Smith plays a superstud space commander a thousand years from now, when Earthlings have decamped to the distant planet Nova Prime. Like the solitary man he played in the 2007 I Am Legend, which was set in the near future (2012) that is now the past, Smith is a natural warrior with supreme survival skills. Here, his gift is “ghosting” — overcoming his fear to make him undetectable to a species of blind monster known as Ursa.

(READ: Corliss’s review of the Will Smith I Am Legend)

Our hero also has a problem: he’s called Cypher, which in its alternate spelling of Cipher means either cryptographic code or arithmetical zero. Second problem: His character lives down to his name. He speaks like the stodgiest computer, noting that “Gravitime buildup could be a precursor to mall expansion” (or something like that). HAL 9000 had way more human inflection than this grim professional soldier.

A workaholic who’s too busy saving the universe to spend much time with his family — or to have saved his daughter (Zoë Isabelle Kravitz) from being hacked to pieces by an Ursa — Cypher returns to Nova Prime to find that his rebellious, underachieving son Kitai (Smith’s own 14-year-old child Jaden) has flunked his entrance exam for Ranger Academy. Cypher’s wife Faia (Sophie Okonedo), the only sensitive human left in the clan, tells him what Shyamalan has already been pounding home: that Kitai “doesn’t need a commanding officer. He needs a father.” Time for some serious daddy-son bonding.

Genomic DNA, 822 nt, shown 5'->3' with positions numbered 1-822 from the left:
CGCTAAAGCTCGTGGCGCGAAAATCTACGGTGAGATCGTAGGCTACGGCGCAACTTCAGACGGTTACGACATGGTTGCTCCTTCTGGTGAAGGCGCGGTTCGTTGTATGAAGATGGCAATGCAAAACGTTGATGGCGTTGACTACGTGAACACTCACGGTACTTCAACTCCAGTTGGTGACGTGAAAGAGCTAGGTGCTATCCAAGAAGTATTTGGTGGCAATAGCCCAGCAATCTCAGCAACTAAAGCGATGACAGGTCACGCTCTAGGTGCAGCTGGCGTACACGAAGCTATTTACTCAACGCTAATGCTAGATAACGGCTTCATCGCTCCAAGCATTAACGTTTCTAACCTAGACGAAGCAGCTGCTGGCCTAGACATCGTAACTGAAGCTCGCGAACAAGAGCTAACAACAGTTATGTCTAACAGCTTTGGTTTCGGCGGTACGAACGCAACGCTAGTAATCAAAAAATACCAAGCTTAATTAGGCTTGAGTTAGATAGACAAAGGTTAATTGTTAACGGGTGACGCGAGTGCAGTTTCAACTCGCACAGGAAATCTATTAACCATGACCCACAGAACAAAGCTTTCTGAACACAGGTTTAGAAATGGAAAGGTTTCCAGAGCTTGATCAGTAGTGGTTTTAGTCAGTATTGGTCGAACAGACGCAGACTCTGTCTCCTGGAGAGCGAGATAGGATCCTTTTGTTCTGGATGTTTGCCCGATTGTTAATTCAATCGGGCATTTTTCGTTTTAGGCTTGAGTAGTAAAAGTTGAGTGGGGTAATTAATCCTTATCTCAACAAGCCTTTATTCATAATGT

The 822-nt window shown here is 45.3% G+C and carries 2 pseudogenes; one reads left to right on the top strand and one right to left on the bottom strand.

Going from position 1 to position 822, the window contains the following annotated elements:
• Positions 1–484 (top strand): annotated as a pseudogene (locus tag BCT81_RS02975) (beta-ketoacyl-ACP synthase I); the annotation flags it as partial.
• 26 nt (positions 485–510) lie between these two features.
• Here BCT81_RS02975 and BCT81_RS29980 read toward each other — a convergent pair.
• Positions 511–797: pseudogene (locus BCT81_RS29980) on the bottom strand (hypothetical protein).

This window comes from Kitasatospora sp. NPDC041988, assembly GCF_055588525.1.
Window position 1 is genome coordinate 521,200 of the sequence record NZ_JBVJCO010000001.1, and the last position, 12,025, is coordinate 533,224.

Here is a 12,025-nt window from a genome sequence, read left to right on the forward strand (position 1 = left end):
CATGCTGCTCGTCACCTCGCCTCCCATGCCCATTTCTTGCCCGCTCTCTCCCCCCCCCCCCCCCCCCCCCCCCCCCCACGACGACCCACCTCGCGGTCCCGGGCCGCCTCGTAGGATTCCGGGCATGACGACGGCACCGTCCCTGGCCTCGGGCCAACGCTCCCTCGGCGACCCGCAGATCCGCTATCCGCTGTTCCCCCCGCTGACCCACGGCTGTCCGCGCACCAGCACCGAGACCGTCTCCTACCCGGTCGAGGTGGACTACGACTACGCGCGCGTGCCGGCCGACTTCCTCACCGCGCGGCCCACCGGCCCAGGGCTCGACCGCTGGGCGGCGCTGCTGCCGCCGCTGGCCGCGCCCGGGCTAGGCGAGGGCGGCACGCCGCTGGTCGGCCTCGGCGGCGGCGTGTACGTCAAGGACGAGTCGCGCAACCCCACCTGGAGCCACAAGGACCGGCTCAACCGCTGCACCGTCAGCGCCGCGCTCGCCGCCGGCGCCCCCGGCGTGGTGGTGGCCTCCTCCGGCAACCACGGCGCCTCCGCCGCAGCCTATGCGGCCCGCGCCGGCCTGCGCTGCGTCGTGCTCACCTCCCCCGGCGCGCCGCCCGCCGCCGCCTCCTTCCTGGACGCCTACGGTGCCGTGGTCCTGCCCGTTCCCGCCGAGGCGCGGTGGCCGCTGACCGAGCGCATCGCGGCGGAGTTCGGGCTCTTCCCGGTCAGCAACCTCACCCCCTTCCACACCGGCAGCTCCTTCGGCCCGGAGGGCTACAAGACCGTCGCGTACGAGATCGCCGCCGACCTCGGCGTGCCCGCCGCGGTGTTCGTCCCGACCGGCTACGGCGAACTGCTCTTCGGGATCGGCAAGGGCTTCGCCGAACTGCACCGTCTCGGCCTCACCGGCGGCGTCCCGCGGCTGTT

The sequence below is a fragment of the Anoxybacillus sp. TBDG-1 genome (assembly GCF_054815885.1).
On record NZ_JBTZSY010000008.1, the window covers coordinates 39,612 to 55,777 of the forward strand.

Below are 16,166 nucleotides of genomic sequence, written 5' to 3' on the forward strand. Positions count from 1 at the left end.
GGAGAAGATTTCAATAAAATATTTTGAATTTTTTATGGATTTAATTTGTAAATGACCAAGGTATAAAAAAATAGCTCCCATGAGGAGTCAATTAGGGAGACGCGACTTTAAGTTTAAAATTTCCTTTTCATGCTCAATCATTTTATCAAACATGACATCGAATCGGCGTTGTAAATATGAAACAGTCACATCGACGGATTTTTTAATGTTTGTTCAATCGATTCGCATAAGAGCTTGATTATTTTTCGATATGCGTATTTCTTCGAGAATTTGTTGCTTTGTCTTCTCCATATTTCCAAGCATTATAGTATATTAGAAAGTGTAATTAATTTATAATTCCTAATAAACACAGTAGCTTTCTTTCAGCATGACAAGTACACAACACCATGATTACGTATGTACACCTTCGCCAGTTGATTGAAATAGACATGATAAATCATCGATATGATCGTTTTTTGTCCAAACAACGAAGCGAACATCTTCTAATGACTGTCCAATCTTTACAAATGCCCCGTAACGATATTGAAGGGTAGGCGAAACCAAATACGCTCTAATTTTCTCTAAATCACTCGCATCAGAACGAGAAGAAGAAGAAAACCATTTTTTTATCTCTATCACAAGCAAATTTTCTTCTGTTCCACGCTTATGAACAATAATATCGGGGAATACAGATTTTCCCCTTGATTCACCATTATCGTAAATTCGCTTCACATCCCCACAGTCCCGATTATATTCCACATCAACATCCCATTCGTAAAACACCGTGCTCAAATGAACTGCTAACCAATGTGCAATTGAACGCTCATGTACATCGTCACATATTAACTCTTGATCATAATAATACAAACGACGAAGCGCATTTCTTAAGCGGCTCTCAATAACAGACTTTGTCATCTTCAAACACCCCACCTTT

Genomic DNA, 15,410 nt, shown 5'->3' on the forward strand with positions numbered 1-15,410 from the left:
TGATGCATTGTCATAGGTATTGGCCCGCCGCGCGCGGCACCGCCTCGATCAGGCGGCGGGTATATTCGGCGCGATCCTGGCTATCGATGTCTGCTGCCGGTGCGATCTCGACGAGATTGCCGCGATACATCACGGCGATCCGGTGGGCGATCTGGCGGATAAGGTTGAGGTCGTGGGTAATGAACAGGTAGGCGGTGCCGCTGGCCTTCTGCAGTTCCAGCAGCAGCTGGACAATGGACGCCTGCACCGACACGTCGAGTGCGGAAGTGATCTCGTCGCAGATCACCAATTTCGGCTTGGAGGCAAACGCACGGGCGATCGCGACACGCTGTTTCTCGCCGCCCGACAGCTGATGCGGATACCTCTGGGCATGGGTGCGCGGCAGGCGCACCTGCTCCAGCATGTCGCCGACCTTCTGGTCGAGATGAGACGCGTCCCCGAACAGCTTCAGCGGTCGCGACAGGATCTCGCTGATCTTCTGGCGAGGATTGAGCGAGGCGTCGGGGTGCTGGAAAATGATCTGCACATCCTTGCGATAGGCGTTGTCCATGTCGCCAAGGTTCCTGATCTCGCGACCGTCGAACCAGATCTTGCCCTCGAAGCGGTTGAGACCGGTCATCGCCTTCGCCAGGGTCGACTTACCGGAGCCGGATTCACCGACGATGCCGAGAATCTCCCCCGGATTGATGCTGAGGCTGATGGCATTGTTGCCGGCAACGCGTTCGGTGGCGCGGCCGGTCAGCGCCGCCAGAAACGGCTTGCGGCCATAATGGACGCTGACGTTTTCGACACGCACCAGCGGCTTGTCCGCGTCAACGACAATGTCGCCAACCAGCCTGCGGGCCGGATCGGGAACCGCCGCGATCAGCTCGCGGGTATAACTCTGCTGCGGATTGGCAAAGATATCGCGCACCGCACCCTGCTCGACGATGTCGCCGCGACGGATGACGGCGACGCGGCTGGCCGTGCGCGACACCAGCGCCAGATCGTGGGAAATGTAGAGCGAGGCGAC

(SEE: Steven James Snyder’s Top Five Underrated Sci-Fi Masterpieces)

Cypher obliges Faia in the letter, though in not the spirit, of her plea — he still barks out orders like “Evaluate! Consolidate!” — by taking Kitai on a routine mission of transporting a caged Ursa to some distant outpost. The ship crashes on Earth, the Ursa escapes, the rest of the crew is killed and Cypher’s legs are broken, rendering him immobile. Kitai must go on a three-day wilderness adventure to locate the tail of the ship, which contains communication devices, while Cypher monitors the lad’s progress and perils via 31st-century Skype from his sickbed. The rest of the movie is Kitai’s tribal rite of passage — a one-boy Hunger Games woodlore ordeal supervised by his dad, the Great Santini.